The introduction of social media networks like Facebook and Twitter have made information gathering and sharing easy due to their interactive nature. These sites are allowing individuals and organisations to engage in conversations through unique interactive features, such as sharing videos and photos, commenting on Facebook or retweeting on Twitter (Park, Rodgers & Stemmle, 2011).
The term social media broadly describes online platforms which thrive on user-generated content. These platforms have functions which allow content creators to be consumers, and for consumers to be content creators; making information sharing very easy, compared to static websites or other mass media forms (Chou, Hunt, Beckjord, Moser & Hesse, 2009). Boyd and Ellison (2008, pg. 211) describe social networking sites as ―web-based services that allow individuals to construct a public or semi-public profile within a bounded system, articulate a list of other users with whom they share a connection and thirdly, view and traverse their list of connections and those made by others within the system.‖
Even though there is a wide range of social media networking tools and platforms, according to Lipsman, Mudd, Rich and Bruich (2012), the most dominant is Facebook, with over 2.17 billion daily active users on average as at January, 2018 (Global Digital Report, 2018). In Ghana, about 4,900,000 of the population actively use Facebook (Internet World Stats, 2018). These social media sites are increasingly becoming popular with the average Ghanaian spending not less than three hours 30 minutes on the internet (Kemp, 2017).
Social Media for Health Purposes
Several organisations are adopting social media in their communication mainly because of the high growing rate of uptake among the public. These sites are also being adopted because of their interactive features such as feedback mechanisms and news feeds which enhance their promotional and branding activities by encouraging the repeat use of the site by visitors (Zarrella, 2009).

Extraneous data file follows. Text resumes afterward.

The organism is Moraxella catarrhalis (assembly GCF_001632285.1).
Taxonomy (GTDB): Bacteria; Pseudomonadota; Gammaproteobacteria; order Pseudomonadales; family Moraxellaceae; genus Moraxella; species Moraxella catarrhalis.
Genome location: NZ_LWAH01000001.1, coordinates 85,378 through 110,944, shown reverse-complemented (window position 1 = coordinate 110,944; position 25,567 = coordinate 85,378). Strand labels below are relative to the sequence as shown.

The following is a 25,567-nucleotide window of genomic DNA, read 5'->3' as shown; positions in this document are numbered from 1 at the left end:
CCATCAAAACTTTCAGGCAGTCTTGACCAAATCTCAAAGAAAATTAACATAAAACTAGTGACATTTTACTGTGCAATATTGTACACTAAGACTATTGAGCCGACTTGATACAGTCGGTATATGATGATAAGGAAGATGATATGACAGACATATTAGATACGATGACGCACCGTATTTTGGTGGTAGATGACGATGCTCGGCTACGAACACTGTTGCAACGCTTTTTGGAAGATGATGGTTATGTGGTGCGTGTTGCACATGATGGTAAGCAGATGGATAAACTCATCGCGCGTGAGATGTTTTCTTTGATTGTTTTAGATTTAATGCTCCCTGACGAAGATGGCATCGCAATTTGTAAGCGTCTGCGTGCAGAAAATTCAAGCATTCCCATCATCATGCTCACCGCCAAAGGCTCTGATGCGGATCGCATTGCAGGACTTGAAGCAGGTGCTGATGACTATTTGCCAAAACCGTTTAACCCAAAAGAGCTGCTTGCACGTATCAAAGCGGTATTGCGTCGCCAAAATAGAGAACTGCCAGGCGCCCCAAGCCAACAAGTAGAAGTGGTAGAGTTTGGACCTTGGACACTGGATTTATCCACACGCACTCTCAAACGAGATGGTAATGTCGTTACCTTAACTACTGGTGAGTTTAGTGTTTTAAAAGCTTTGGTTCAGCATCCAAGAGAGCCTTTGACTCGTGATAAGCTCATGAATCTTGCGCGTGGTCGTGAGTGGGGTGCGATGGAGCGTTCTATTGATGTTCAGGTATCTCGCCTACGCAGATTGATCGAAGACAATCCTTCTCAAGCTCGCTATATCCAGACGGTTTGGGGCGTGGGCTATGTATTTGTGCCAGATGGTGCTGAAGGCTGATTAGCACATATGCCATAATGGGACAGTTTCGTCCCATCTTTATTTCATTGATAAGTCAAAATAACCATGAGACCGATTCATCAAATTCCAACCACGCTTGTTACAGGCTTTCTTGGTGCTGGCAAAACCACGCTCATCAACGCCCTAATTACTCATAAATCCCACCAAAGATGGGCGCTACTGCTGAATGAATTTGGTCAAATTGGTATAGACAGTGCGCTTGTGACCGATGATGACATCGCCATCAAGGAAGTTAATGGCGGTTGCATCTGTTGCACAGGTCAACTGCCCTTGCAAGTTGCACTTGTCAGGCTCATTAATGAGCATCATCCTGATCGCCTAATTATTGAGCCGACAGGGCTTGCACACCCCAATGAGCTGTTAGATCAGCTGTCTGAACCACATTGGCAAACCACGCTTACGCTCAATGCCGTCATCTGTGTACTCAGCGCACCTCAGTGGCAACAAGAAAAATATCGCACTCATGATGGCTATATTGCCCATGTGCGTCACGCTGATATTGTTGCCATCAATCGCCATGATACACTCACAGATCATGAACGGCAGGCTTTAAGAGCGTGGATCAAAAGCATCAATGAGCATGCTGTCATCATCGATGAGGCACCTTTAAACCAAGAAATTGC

For health purposes, Scanfield, Scanfield and Larson (2010) observed that consumers, professionals and organisations have begun sharing knowledge and experiences, and are providing support for one another using social media networks. Similarly, consumers of health information in various online communities and on web forums admit that their participation on these platforms was providing them with effective emotional and informational support and aiding to initiate and sustain behavioural changes (Wing & Jeffery, 1999; Korda & Itani, 2013). These sites are gradually becoming a source of information on health care, and Facebook is the preferred source for those who use social media sites for health purposes (Dolan, 2011).
Kaplan and Haenlein (2010) remarked that even though organisations have adopted social media tools in their communication, particularly in the area of health, there are still gaps in how these communication tools could be deployed and used effectively to ensure both users and professionals benefit from them. Heldman, Schindelar and Weaver (2013) postulated that the potential for behaviour change with social media engagement exists, but there is the need for more inquiry to ascertain this possibility. This study is, in part, a response to that invitation.
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